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Evidence-based psychotherapy is a psychological treatment that is supported by controlled research with a particular population and is shown to be efficacious in comparison with no treatment or another intervention. Most of these treatments are brief, manualized treatments and are evaluated with randomized controlled trials (RCTs), where subjects are randomized to either the treatment group or the no treatment or other intervention group. The majority of treatments identified as evidence based are cognitive-behavioral therapies (CBTs) and behavior therapies (BTs), as opposed to psychodynamic and humanistic therapies. Therefore, much of the controversy surrounding evidence-based psychotherapies is related to differences in therapeutic orientation and the scientific approach to psychotherapy.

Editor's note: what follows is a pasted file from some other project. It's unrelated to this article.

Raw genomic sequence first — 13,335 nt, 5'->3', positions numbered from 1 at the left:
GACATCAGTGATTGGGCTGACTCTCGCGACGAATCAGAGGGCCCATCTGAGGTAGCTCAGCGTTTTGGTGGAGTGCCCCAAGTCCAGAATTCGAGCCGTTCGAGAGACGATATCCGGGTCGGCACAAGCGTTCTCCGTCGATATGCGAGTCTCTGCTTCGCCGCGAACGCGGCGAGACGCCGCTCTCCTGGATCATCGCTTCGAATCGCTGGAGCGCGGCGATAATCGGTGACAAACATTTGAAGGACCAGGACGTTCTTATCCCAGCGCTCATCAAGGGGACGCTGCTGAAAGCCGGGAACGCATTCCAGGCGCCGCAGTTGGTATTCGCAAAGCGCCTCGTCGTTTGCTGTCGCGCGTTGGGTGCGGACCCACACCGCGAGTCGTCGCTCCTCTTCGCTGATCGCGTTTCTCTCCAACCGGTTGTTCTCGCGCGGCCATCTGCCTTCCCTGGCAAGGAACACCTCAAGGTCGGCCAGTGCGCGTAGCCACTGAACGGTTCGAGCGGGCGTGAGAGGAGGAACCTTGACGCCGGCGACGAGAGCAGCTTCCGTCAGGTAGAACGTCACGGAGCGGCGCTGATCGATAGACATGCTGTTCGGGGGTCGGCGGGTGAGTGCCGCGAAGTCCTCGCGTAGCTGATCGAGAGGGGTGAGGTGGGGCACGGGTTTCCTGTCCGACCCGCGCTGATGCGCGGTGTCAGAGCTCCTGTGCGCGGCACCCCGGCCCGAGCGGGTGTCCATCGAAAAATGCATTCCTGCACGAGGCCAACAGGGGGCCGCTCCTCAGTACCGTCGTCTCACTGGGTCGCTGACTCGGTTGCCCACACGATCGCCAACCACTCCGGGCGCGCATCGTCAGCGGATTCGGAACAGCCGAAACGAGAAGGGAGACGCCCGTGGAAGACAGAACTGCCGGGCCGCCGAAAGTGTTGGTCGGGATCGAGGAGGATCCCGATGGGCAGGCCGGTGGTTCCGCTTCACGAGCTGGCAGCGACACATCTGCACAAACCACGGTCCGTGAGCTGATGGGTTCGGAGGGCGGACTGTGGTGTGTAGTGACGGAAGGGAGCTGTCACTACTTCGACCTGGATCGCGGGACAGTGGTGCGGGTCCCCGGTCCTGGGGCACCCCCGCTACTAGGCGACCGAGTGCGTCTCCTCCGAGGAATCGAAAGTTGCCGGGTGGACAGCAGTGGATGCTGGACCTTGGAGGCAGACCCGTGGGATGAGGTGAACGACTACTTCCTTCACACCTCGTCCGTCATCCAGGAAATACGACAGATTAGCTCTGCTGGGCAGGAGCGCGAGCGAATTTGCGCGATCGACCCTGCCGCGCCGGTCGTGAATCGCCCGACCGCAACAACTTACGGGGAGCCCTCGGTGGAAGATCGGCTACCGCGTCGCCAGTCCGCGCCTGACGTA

Historical Context

Evidence-based psychotherapy became a focus of the psychological community in the 1990s amid increasing interest in evidence-based medicine ...

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